"Rub-A-Dub-Dub"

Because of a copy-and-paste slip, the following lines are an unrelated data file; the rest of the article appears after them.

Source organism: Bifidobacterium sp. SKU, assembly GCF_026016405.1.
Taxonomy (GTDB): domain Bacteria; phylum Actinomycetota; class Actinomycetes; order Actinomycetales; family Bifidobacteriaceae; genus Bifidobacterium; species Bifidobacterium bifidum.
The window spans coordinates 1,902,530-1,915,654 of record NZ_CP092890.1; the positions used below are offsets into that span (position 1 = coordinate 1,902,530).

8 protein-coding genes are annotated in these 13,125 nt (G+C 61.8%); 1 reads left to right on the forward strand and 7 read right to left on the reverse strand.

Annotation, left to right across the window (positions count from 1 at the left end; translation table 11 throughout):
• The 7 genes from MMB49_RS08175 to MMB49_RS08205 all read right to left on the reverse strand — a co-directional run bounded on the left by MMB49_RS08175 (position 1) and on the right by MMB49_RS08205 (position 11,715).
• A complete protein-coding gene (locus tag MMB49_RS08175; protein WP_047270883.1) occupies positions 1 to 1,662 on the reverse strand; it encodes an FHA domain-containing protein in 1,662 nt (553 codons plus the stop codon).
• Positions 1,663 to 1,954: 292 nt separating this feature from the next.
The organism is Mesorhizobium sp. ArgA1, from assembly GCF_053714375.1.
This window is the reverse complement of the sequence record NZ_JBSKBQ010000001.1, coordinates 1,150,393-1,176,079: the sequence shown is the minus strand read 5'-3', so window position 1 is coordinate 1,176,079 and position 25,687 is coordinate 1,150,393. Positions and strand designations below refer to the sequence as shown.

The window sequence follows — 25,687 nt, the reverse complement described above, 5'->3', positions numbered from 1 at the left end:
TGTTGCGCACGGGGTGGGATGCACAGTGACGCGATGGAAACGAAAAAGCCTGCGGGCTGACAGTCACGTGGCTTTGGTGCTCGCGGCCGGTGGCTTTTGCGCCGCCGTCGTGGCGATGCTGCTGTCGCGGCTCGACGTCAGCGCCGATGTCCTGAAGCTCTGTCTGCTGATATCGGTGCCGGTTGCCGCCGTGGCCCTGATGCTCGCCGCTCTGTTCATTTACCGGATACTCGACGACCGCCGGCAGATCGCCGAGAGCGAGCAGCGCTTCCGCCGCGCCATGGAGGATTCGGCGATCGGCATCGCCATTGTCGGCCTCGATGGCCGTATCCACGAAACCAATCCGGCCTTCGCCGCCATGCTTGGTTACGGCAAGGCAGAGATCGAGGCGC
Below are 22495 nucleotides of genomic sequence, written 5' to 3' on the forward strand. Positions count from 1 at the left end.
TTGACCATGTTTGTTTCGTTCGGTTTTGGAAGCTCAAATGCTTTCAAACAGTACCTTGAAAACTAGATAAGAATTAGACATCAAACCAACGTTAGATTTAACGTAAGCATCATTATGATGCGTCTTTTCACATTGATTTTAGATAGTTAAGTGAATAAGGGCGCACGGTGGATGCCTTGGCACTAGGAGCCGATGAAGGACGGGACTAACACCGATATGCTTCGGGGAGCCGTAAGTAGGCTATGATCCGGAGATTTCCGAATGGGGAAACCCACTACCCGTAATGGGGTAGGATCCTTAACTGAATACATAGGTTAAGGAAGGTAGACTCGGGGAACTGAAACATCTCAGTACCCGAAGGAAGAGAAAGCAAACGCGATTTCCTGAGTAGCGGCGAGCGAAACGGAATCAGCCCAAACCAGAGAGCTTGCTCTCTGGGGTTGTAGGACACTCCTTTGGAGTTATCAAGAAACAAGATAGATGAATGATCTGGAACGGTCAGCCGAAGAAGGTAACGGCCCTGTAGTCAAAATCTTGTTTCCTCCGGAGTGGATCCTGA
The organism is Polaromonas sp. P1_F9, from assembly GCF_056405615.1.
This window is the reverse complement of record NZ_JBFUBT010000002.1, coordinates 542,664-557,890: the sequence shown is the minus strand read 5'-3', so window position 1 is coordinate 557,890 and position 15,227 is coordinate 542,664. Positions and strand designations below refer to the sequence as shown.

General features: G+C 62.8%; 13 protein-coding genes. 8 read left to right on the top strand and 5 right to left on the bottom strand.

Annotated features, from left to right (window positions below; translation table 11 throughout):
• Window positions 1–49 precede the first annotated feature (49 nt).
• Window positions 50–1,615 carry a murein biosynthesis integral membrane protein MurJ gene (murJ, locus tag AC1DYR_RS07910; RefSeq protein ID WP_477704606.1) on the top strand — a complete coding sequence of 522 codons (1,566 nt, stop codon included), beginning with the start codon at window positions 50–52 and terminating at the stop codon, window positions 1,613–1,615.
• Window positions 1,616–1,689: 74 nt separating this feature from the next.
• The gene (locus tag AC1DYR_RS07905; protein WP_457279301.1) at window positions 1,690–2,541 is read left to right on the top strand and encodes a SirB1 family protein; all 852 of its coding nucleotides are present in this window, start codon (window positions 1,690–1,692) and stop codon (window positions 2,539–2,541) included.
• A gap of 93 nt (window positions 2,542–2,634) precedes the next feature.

Here at summer’s end they’re now telling us that brushing our teeth and washing our hands are threatening our prized Great Lakes. And let’s be honest—what would Andrews University be without Lake Michigan? (Union College, of course!) What’s up with this headline? Turns out that beauty product manufacturers have discovered we rather enjoy the gritty feel of that toothpaste on our teeth and the sensation of scrubbing our hand soap gives us (good-bye little germs). And so they’ve embedded tiny plastic microbeads to create the feeling of scrubbing. The trouble comes when these minuscule beads are washed down the drain into our sewage, piped to water treatment plants and—because the beads are too small to be caught by the plant filters—subsequently washed out into the rivers that flow into our lakes. But even worse these plastic beads absorb contaminants. As a result fish and other lake creatures are ingesting these pellets, thus inserting them with the contaminants  into the food chain of higher ups, including humans. Ecologists have actually discovered vast patches of these microbeads now floating on our oceans. What shall we do? You could, as a recent Chicago Tribune editorial suggested, check for the ingredient “polyethylene” in your favorite beauty aid and write the manufacturer. But poised as we are just a few hours before a new school year at this university, reflect for a moment on the power and influence of something considered by many to be so small as to be inconsequential. Prayer. After all, like a plastic microbead what is one prayer on the sea of life? But the truth is that your prayer combined with my prayer combined with all their prayers can very quickly become a vast and influential swath to be reckoned with, can’t it? For 98 days we have shared a preseason of prayer for this new school year. And to God our prayers have hardly been inconsequential plastic microbeads. Rather He Himself has stirred up this preseason of intercession, as men, women and children have day and night been earnestly calling on Him to fulfill His promise for our lives, our university, our congregation: “I will do a new thing. . . . I will pour water on those who are thirsty and My Spirit on your offspring” (Isaiah 43:19/44:3).  How will God respond to this laser-beam focus of our praying? In many ways He has already begun to fulfill His promise, for “the more earnestly and steadfastly we ask, the closer will be our spiritual union with Christ” (Christ’s Object Lessons 146). Intense and focused praying results in deepening our walk with Jesus, irrespective of the object or answer we seek from God. Our lives have been changed simply because we have been praying. But we are asking for more. Much more. And so on this dedication Sabbath let’s keep our prayers banded together and become “The Circle Maker” and stay in the circle until God opens the floodgates of heaven and does what is truly His “new thing.”

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